This is a guest post by Chris Lange.
I live with my whanau in a quiet cul-de-sac street in Massey, West Auckland. At the request of fellow residents our street was lucky enough to be chosen to take part in Waka Kotahi NZ Transport Agency’s Innovating Streets for People programme. This programme aims to make it faster and easier to transition our streets to safer and more liveable spaces. Our role was as a Play Street which involved temporarily closing a small part of our street to non-resident’s cars to run several play street events.
Although these were temporary events, they have seen long term benefits for the local community. It has given our street a sense of connectedness with the place and one another. It is a daily occurrence for children from our street as well as neighboring streets to come together to play outdoors. It has become a shared space we enjoy together.
It was wonderful being a part of the programme right from the beginning. After trialing the first event it was clear there was appetite from the community for more. Local children were invited to share their ideas during the planning, then we set about implementing as many of their ideas as we could. Turns out they were event planning experts! By the time all the events were done we had done a wide variety of activities. This included lots of sports, a range of new toys, art, and fun with bikes. We even invited our local police to come show off their police car and got to play with the flashing lights.
As part of the initial programme, funding was made available to create a compact, raised planter box as a traffic calming measure, complete with a mandarin tree for the kids. Permission for this was checked with Auckland Transport and it was built, painted and planted over the course of the events mainly by volunteers, including many children.
For many months it performed well and was an asset to our street. So, you can imagine my surprise when I learned that AT was ordering it urgently removed, labelling our humble mandarin tree an ‘encroachment’ which was a ‘serious hazard to children’. Little did we know that according to some within AT our tree was not permitted outside the event times. It appears that miscommunication within and between the different organisations had occurred.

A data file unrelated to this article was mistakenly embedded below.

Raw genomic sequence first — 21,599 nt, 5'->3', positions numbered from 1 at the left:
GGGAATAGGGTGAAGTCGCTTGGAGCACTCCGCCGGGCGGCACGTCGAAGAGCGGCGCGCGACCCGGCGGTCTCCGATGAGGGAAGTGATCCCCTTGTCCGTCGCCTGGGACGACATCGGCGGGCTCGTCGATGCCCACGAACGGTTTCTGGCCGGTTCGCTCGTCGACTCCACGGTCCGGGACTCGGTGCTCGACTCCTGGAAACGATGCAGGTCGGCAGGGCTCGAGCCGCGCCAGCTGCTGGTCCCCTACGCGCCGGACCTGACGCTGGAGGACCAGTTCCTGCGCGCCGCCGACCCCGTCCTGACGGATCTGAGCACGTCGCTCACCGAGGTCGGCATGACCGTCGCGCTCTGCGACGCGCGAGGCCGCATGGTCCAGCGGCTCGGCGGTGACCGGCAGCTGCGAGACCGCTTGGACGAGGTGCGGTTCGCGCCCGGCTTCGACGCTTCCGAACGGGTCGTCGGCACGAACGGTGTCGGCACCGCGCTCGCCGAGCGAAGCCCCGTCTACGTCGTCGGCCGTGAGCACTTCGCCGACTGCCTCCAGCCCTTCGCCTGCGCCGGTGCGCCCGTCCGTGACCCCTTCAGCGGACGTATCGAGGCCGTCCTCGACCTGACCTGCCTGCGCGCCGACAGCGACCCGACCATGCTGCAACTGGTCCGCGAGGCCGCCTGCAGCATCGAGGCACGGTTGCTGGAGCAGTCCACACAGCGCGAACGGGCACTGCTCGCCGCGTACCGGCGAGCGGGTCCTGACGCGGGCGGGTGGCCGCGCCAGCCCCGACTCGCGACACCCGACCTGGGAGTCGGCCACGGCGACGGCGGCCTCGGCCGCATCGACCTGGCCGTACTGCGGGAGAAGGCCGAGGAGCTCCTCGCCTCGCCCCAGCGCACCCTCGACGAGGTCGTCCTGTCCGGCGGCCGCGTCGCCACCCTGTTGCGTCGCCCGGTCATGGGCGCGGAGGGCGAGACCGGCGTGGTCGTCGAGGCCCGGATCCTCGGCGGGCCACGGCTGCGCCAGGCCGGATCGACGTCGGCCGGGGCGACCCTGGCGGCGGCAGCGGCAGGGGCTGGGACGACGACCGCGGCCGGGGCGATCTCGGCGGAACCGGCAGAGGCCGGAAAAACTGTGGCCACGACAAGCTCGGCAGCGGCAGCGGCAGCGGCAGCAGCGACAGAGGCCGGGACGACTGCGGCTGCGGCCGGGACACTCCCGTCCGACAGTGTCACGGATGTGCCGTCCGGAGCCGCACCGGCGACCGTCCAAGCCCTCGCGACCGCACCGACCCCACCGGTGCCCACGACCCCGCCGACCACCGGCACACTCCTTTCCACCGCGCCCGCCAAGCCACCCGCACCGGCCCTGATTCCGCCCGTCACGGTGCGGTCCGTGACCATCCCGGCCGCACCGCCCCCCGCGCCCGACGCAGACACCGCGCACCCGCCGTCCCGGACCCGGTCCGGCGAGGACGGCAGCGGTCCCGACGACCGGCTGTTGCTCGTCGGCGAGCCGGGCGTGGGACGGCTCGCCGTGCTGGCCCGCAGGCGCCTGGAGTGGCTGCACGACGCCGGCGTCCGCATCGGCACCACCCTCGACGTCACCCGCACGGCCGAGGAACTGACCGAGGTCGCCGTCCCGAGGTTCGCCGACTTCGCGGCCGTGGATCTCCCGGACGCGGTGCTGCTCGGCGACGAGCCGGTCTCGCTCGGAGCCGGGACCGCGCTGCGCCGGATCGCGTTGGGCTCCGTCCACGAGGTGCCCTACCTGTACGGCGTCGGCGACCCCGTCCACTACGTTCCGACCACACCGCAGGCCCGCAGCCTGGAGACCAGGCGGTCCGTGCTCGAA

I completely understand needing to comply with the rules and enforcement of them, however this was not some rogue action, but families contributing to the ‘Innovating Streets For People’ programme to make our street a safer place.
Given the misunderstanding I felt it would have been appropriate for AT to work with Council and their partners to explore possible solutions. Attempts at this failed as AT insisted it be removed immediately threatening to escalate the situation to legal proceedings against those involved. I felt this was an unnecessarily hardline response. Under threat from AT, volunteers reluctantly dismantled the planter box and transplanted the tree.
This experience highlighted the inconsistency in Auckland Transport’s enforcement of the rules. Take a walk around our neighborhood and you will see there is no hardline approach to enforcement when it comes to rules for cars. Hopefully you don’t need to take a pram or wheelchair as every day our area is littered with illegally parked cars blocking our footpaths forcing children to walk into live lanes. The few unprotected cycle lanes we have are no safer as motorists commonly either drive or park in them. It really is the wild west as these daily and serious encroachments are largely left unchecked. Instead AT relies on individuals to spend their own time waiting on the phone to them for something to be done about it. There doesn’t appear to be any sense of urgency from AT to address these hazards.
This inconsistency is in stark contrast to AT’s Vision Zero goal of no deaths or serious injuries on our transport system by 2050. If our city is to achieve this, then we need AT to do much better with enforcing the current rules so that vulnerable road users are kept safe. As residents we should be expecting AT to not just say the right things but walk their own talk.
As for our community’s illegally parked mandarin tree, rest assured it no longer causes a ‘serious hazard.’ It has now been replaced with a parked car.